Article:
A joint venture, nonprofit home health care service will be coming to an end on January 1. This venture was put together by Penn Medicine Lancaster General Health, Tower Health, and UPMC Pinnacle. The three organizations mutually agreed to dissolve this partnership, but it isn’t expected that clients who are currently relying on home health care through Affilia Home Health will have to look elsewhere for services.
These three health systems will continue to operate services for those clients currently using them. In other words, people who are currently utilizing home care services through Affilia Home Health should not expect their services to be terminated.
According to Penn Live in the ‘Community News’ section in the blog Three health systems to end home healthcare nonprofit; will continue to provide services separately, written by Daniel Urie:
“The three health systems own and operate Affilia Home Health, a home healthcare agency. And while the three organizations have agreed to amicably dissolve the agency, all three organizations plan to continue to provide their own home health services. The three organizations said in a joint statement that there will be no interruption in care for existing Affilia patients. The three healthcare systems plan to issue updates over the next several weeks to Affilia’s patients.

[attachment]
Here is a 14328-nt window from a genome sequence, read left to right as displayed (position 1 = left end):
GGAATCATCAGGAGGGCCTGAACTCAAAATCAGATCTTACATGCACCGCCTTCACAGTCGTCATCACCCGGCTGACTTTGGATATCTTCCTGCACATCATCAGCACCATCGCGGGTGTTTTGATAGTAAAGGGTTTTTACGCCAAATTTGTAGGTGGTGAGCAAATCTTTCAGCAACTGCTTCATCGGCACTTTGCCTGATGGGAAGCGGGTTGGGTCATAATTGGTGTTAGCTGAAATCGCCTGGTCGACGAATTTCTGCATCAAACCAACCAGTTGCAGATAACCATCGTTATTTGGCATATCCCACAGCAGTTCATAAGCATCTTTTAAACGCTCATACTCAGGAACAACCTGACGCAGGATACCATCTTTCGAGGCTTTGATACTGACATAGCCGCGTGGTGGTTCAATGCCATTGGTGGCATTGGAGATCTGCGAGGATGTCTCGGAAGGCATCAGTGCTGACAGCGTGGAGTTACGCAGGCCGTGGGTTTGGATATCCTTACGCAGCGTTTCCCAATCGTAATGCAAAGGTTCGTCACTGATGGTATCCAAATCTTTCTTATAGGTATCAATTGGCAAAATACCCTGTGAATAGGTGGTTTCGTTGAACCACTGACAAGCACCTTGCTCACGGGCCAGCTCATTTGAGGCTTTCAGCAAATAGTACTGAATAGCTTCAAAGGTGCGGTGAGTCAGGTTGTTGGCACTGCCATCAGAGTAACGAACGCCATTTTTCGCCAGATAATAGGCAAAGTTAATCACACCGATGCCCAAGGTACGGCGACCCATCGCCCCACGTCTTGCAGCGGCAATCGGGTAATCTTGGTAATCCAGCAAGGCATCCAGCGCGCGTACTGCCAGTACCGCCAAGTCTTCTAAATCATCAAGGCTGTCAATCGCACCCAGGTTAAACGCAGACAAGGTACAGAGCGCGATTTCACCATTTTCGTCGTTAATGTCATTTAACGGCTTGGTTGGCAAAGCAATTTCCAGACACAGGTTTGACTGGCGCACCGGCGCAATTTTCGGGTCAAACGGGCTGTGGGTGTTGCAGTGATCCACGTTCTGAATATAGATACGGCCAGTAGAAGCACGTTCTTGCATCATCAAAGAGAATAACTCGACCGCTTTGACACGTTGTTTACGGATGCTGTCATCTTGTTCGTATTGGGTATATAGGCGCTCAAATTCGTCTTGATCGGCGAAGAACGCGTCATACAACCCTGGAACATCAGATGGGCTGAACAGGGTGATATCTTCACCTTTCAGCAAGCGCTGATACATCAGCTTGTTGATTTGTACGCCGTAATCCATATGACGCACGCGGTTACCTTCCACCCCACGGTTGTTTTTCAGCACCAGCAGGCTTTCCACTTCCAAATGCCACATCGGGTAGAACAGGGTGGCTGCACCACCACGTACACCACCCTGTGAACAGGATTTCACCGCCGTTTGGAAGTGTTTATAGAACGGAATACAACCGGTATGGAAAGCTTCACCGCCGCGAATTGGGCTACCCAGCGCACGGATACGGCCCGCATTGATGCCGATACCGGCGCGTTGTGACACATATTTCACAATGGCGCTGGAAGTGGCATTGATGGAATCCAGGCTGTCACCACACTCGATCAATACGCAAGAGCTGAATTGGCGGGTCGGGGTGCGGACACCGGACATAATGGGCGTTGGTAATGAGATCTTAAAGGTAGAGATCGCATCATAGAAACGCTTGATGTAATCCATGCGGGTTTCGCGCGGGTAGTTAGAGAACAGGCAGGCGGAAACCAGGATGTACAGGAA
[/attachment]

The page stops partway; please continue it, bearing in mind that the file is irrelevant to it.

Affilia offers at-home nursing care, rehabilitation therapy, medical social work and telehealth monitoring.”
The three health companies had originally begun their home care services independently and it appears as though they will be returning to that system of function instead of being a merged partnership. Tower Health was originally known as Reading Hospital & Medical Center. Tower Health and Penn Medicine Lancaster General Health merged their services in 2003. Originally, Penn Medicine Lancaster General Health was known as Lancaster General Health.
UPMC Pinnacle, which was originally known as PinnacleHealth merged with the previous two in 2012. It is unclear why these organizations have decided to separate after a long venture together. As home health care services has become the number one job creator with the highest demand, especially as the baby boomer generation retires, it may have been a simple matter of economics or it could have involved regulations that have been increasing, especially in light of the federal government placing increased pressure on hospitals to reduce readmission rates.
Home health care services is a valuable asset for hospitals and other medical practices to not only improve quality of care and support for patients after discharge, but to also reduce potential fines imposed by the federal government if readmission rates are not lowered.